Burton, G. W., Research Geneticist, USDA, ARS, Coastal Plain Station, Tifton, GA 31793
Busey, Philip, Assistant Professor, Agricultural Research Center, University of Florida, Ft. Lauderdale, FL 33314
Frey, K. J., C. F. Curtiss Distinguished Professor in Agriculture, Department of Agronomy, Iowa State University, Ames, IA 50011
Gengenbach, B. G., Professor, Department of Agronomy and Plant Genetics, University of Minnesota, St. Paul, MN 55108
Harpstead, D. D., Chairman, Department of Crop and Soil Sciences, Michigan State University, East Lansing, MI 48824
Hooker, A. L., Bioscience Director, Dekalb-Pfizer Genetics Inc., St. Louis, MO 63141
Jain, S. K., Professor, Department of Agronomy and Range Science, University of California-Davis, Davis, CA 95616
Jensen, N. F., Emeritus Professor, Department of Plant Breeding and Biometry, Cornell University, Ithaca, NY 14853
Ladd, S. L., Professor, Department of Agronomy, Colorado State University, Ft. Collins, CO 80523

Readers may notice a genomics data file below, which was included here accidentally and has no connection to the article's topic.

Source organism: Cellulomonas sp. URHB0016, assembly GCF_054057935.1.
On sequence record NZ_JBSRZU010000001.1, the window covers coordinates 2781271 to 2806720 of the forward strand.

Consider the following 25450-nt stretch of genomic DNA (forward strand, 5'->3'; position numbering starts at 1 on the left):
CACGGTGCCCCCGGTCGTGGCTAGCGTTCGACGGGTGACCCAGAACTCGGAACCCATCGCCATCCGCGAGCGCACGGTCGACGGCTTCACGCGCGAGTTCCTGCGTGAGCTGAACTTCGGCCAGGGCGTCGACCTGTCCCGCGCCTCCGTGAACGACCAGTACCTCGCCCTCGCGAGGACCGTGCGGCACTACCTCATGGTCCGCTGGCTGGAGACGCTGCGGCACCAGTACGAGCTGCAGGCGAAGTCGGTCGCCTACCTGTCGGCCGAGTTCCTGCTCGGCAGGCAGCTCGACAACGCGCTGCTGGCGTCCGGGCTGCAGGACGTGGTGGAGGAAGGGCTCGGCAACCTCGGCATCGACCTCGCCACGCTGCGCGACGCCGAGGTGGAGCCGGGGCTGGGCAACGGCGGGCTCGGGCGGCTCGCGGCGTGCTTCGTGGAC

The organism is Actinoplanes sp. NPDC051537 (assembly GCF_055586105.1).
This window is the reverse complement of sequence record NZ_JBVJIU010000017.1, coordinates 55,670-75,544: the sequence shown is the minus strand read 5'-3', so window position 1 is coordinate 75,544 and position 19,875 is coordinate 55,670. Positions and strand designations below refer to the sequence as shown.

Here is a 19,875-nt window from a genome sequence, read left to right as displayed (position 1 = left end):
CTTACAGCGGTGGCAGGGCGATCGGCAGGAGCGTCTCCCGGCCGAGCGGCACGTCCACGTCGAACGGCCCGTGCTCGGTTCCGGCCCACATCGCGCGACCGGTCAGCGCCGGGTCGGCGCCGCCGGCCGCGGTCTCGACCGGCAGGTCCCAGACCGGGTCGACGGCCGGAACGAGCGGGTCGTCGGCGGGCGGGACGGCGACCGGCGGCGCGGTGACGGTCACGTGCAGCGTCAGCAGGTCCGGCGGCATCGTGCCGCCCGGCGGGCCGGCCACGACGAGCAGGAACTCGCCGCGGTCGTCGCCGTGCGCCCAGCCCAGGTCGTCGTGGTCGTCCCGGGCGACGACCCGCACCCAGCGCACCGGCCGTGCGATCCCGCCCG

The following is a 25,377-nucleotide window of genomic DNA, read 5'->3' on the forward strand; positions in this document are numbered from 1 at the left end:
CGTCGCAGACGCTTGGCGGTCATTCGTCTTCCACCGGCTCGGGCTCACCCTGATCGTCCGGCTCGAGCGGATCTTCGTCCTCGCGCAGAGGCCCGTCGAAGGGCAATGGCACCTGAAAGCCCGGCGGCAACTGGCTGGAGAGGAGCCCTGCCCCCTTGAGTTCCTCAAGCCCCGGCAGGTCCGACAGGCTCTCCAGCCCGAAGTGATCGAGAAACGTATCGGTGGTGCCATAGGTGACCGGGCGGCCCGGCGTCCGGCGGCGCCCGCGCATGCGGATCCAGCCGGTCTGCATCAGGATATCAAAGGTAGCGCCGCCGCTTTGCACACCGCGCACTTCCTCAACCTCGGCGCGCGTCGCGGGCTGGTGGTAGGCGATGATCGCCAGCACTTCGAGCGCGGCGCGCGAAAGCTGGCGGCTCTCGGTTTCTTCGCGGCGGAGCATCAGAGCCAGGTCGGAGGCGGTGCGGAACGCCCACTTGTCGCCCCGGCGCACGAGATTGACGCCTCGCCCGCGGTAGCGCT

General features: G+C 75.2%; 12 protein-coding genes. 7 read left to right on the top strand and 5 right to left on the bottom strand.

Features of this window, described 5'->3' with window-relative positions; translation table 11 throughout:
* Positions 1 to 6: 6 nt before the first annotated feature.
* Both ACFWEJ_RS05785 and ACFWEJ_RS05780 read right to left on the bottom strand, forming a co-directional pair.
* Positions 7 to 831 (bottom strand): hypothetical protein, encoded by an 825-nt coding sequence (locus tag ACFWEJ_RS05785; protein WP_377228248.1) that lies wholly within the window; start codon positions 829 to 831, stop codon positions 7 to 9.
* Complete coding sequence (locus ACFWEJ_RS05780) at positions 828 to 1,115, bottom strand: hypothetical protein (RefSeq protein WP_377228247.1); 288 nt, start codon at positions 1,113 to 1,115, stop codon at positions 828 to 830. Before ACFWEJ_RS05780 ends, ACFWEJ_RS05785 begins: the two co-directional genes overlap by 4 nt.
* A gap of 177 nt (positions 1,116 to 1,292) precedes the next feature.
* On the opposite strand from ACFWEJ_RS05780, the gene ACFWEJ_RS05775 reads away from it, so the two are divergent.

Morris, Rosalind, Professor, Department of Agronomy, University of Nebraska, Lincoln, NE 68583
Paule, M. R., Professor of Biochemistry, Colorado State University, Ft. Collins, CO 80523
Poehlman, J. M., Emeritus Professor, Department of Agronomy, University of Missouri, Columbia, MO 65211
Quick, J. S., Professor, Department of Agronomy, Colorado State University, Ft. Collins, CO 80523
Rasmusson, D. C., Professor, Department of Agronomy, University of Minnesota, St. Paul, MN 55108
Rawal, K. M., Plant Breeder, Del Monte Corporation, San Leandro, CA 94577
Sigurbjörnsson, B., Director, Agricultural Research Institute, Reykjavik, Iceland
Wood, M. N., Vocational Education Consultant, Ft. Collins, CO 80526